Giant Vacation Reading: December 27 — 31

I’ll be signing off until 2015. In the meantime, here’s some news and research for your vacation reading enjoyment.


I’ll be signing off until 2015. In the meantime, here’s some news and research for your vacation reading enjoyment.

First, the news:

- Discrimination: Private equity is a giant boys’ club. The stats are shameful.

- The Fee Machine: CalPERS has 684 PE funds with 390 GPs. Yes, that’s absolutely crazy. Apparently the public pension fund enjoys paying alpha fees for beta exposure to the asset class.

- Governance: Norway’s SWF is revamping the governance of its ethical investing policies. And it’s about time they did so.

- Brace! Brace! S&P says there is 50% chance that Russia will be downgraded to junk in the next 90 days. If this happens, Russia will be forced to make significant draw downs from its various sovereign wealth funds.


- Green & Blue: OTPP and PSP are jointly acquiring a a portfolio of renewable energy and water infrastructure assets worth $2 billion.

- Mixed Messages: The CEO of Bahrain’s Mumtalakat is confident about his fund’s prospects and, as such, is looking around the world for “investment opportunities that play to our points of strength.” Meanwhile, Fitch just cut Mumtalakat’s outlook to negative.

- Deal Flow: Singapore’s GIC is reportedly part of the syndicate of investors putting more than $1 billion into Xiaomi.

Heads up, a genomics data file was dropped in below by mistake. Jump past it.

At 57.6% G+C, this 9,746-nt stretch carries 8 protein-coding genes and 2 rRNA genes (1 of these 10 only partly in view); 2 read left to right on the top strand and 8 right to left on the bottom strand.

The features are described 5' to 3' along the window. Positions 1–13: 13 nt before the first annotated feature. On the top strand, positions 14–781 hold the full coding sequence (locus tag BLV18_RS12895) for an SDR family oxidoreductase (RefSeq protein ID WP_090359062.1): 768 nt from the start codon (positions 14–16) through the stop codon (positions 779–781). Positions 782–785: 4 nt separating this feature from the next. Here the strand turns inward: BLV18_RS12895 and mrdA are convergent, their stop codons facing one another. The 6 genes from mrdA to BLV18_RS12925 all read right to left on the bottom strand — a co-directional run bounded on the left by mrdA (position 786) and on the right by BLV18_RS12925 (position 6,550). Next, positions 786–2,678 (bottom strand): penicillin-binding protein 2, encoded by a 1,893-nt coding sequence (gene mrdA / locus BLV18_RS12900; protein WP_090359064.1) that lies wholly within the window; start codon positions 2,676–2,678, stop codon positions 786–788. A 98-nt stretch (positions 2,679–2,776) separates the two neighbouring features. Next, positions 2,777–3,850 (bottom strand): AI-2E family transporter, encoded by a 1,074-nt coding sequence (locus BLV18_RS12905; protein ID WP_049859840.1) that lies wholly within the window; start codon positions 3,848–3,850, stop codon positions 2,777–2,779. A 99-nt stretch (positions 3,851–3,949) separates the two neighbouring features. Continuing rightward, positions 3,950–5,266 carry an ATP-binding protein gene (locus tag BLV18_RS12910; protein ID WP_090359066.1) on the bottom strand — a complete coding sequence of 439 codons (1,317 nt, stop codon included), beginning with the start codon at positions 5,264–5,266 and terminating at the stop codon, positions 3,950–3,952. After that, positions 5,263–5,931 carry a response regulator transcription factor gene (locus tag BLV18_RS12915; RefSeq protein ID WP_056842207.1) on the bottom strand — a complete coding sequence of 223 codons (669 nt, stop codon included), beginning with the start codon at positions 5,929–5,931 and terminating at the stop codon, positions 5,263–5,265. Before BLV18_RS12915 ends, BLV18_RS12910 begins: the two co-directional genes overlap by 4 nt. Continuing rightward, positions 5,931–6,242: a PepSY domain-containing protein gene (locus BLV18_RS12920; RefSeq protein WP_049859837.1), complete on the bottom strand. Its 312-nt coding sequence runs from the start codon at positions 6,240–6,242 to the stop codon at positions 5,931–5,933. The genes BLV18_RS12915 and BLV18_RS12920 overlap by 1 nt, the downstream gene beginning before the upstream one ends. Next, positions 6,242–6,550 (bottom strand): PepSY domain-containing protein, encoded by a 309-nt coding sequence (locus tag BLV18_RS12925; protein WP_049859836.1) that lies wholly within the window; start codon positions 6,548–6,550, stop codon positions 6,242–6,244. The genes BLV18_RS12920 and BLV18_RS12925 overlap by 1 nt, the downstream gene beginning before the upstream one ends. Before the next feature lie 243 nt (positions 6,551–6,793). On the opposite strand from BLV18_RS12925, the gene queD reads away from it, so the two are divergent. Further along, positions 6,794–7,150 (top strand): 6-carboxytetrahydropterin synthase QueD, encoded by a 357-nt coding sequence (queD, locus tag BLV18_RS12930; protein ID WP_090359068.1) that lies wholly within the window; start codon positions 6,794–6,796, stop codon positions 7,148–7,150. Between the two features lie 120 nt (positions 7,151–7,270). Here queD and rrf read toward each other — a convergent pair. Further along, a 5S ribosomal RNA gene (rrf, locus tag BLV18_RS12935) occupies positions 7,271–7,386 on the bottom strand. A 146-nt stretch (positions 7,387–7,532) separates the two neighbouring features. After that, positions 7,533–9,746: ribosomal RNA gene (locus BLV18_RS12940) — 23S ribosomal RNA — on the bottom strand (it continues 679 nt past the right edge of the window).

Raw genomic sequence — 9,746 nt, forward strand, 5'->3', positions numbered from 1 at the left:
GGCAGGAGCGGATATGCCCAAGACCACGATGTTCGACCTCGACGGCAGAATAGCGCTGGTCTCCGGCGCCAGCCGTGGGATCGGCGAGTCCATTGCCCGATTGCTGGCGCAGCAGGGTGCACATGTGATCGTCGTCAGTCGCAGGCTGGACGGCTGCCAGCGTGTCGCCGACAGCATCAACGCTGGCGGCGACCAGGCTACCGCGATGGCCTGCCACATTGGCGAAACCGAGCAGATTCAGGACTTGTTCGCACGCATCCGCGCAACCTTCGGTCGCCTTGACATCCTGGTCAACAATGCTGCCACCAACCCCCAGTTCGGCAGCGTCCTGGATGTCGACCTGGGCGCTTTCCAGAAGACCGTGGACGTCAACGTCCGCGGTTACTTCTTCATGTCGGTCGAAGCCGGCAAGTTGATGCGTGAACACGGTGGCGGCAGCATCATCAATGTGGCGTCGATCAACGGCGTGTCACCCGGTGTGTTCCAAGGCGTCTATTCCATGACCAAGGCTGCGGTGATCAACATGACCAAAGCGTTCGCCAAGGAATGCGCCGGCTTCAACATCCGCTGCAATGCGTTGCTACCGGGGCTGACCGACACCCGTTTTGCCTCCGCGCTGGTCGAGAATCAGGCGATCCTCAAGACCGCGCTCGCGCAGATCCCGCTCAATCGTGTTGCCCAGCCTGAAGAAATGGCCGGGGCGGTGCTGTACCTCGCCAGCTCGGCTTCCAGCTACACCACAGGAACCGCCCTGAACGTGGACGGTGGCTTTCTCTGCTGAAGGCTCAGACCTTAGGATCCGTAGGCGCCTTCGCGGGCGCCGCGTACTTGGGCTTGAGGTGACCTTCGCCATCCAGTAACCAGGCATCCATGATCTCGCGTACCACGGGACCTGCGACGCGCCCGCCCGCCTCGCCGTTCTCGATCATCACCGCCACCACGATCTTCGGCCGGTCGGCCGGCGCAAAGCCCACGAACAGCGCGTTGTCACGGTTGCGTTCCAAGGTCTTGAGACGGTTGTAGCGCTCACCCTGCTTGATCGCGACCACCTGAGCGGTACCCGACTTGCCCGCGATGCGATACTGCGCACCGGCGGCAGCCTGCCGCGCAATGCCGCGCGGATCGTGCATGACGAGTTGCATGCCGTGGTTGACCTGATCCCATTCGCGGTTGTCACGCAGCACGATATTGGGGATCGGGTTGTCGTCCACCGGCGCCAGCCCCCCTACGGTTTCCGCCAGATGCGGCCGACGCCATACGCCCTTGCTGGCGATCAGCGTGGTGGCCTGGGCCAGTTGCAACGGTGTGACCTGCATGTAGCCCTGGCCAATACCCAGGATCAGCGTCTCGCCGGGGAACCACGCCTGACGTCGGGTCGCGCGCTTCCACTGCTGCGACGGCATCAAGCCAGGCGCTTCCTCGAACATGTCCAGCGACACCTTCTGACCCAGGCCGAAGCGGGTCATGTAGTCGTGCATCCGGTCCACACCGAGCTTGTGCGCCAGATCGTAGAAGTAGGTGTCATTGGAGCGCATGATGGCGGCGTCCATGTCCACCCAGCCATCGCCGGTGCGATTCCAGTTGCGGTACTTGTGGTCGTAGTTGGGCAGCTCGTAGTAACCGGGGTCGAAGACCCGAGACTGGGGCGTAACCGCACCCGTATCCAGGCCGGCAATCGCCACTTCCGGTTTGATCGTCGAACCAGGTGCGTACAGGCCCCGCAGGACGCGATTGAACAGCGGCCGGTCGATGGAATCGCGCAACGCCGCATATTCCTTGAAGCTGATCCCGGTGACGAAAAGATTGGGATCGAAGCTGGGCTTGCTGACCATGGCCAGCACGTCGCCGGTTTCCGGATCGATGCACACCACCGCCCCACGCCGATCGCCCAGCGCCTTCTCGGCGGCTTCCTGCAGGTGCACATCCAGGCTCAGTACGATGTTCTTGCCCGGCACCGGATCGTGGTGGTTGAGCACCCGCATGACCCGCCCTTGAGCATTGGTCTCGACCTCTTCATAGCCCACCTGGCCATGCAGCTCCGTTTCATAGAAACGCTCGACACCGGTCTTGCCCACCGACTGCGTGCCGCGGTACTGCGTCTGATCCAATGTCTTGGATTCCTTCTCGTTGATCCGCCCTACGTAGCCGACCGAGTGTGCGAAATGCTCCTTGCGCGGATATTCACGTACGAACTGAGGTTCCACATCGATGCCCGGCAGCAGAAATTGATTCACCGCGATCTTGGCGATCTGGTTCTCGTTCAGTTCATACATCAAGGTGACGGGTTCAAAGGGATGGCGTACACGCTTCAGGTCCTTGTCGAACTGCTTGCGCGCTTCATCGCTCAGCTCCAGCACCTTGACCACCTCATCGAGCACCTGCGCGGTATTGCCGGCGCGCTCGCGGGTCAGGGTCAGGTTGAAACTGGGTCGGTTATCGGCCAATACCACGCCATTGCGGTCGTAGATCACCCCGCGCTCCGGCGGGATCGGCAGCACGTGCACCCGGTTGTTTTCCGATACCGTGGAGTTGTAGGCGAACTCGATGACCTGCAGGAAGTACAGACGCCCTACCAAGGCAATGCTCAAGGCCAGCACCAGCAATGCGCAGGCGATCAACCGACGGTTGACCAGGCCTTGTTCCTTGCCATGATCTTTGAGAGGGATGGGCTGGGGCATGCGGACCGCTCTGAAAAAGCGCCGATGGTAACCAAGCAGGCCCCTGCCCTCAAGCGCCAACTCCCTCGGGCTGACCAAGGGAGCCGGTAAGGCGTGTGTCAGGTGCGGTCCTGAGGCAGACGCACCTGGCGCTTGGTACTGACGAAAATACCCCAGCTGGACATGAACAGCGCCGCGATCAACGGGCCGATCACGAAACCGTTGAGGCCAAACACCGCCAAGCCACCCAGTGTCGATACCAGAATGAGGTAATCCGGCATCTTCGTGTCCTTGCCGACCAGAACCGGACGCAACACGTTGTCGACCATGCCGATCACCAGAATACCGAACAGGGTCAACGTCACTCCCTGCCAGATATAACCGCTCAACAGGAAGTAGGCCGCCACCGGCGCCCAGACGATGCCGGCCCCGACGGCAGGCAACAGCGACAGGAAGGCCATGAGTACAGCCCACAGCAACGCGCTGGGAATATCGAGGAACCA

- Backyard: Oman is a country with a sovereign fund that looks almost exclusively at domestic opportunities (i.e., Oman Investment Fund). And yet, the Omani sovereign fund that has for mandate to focus on international opportunities (i.e., the State General Reserve Fund) is now boosting its domestic investments. Curious development...

- Lobbying: CalPERS announced it is shuffling its stable of lobbyists in DC. In my view, more pensions should be hiring lobbyists to push their state legislatures for better pension fund governance, as changing the public pension governance is often a legislative matter. This would be well worth the expense. As the governance improved many other positive changes would trickle down into the organization, such as more competitive compensation and hiring practices, which would minimize fees paid to Wall Street, improve returns and so on. But the existing boards would have to agree to such a policy of lobbying, which could mean that the current boards would lose their power, so it probably won’t happen... Unless, that is, we created a Rebel Alliance Lobby Group of our own funded by third parties to push for pension governance reform. Let’s noodle on this.

Second, here’s some research of interest:

- The Fee Machine: Andrew Clare, Nick Motson, Richard Payne and Steve Thomas have an interesting new paper entitled, “Heads We Win, Tails You Lose. Why Don’t More Fund Managers Offer Symmetric Performance Fees?” Here’s a blurb to show you how misaligned our investment industry has become: “Our study identifies a clear ‘incentive mismatch’ between the best interests of investors and managers, more specifically, there is no single structure that simultaneously maximises[sic] both the investors’ and the managers’ utility. In fact, the results show that the most prevalent fee structure currently in the UK market (a fixed fee as a proportion of AUM) is generally the best structure for the manager and the worst for the investor!” Sigh.

- Hippy Alpha: Gordon L. Clark, Andreas Feiner and Michael Viehs have a new paper entitled, “From the Stockholder to the Stakeholder: How Sustainability Can Drive Financial Outperformance.” The authors show that robust sustainability processes among portfolio companies do in fact drive investment outperformance. It pays to be green.

- Private Equity: Gregg D. Polsky has a new paper entitled, “A Compendium of Private Equity Tax Games.” The paper describes and analyzes the tax strategies, lawful and unlawful, used by private equity firms to minimize taxes.

Have a wonderful Holiday Season!